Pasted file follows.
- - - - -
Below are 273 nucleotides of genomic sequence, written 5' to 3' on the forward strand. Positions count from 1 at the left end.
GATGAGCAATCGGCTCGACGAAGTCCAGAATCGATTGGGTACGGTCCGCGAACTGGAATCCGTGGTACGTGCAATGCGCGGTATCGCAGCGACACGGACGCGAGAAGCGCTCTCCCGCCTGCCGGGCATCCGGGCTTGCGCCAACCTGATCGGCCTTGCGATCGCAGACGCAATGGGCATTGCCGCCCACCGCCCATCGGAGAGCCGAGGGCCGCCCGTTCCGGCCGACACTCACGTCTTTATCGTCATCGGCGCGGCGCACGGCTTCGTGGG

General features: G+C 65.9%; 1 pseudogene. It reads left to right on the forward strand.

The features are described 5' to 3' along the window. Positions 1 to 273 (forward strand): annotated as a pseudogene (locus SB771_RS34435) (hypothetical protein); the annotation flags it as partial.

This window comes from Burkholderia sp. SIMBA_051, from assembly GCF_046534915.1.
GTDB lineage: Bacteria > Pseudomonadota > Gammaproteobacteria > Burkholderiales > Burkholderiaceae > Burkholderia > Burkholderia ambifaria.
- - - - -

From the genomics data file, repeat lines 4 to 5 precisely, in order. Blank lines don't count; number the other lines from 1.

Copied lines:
The features are described 5' to 3' along the window. Positions 1 to 273 (forward strand): annotated as a pseudogene (locus SB771_RS34435) (hypothetical protein); the annotation flags it as partial.

This window comes from Burkholderia sp. SIMBA_051, from assembly GCF_046534915.1.